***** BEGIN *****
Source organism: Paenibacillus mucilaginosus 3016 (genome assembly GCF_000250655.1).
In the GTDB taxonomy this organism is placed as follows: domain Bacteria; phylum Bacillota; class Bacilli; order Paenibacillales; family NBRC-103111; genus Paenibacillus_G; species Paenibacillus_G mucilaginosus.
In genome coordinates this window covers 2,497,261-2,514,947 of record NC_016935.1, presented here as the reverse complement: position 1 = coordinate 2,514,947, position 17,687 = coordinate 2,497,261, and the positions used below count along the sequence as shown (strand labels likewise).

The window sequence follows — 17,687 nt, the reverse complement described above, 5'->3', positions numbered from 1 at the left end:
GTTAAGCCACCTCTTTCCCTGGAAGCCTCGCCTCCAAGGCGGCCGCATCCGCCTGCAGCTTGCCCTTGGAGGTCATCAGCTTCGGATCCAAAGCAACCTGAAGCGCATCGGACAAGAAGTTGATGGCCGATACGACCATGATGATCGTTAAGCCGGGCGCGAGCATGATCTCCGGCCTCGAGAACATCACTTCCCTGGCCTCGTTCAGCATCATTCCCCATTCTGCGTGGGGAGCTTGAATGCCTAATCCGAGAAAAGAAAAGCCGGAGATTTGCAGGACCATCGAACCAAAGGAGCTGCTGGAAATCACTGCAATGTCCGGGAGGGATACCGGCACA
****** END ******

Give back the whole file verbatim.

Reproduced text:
Source organism: Paenibacillus mucilaginosus 3016 (genome assembly GCF_000250655.1).
In the GTDB taxonomy this organism is placed as follows: domain Bacteria; phylum Bacillota; class Bacilli; order Paenibacillales; family NBRC-103111; genus Paenibacillus_G; species Paenibacillus_G mucilaginosus.
In genome coordinates this window covers 2,497,261-2,514,947 of record NC_016935.1, presented here as the reverse complement: position 1 = coordinate 2,514,947, position 17,687 = coordinate 2,497,261, and the positions used below count along the sequence as shown (strand labels likewise).

The window sequence follows — 17,687 nt, the reverse complement described above, 5'->3', positions numbered from 1 at the left end:
GTTAAGCCACCTCTTTCCCTGGAAGCCTCGCCTCCAAGGCGGCCGCATCCGCCTGCAGCTTGCCCTTGGAGGTCATCAGCTTCGGATCCAAAGCAACCTGAAGCGCATCGGACAAGAAGTTGATGGCCGATACGACCATGATGATCGTTAAGCCGGGCGCGAGCATGATCTCCGGCCTCGAGAACATCACTTCCCTGGCCTCGTTCAGCATCATTCCCCATTCTGCGTGGGGAGCTTGAATGCCTAATCCGAGAAAAGAAAAGCCGGAGATTTGCAGGACCATCGAACCAAAGGAGCTGCTGGAAATCACTGCAATGTCCGGGAGGGATACCGGCACA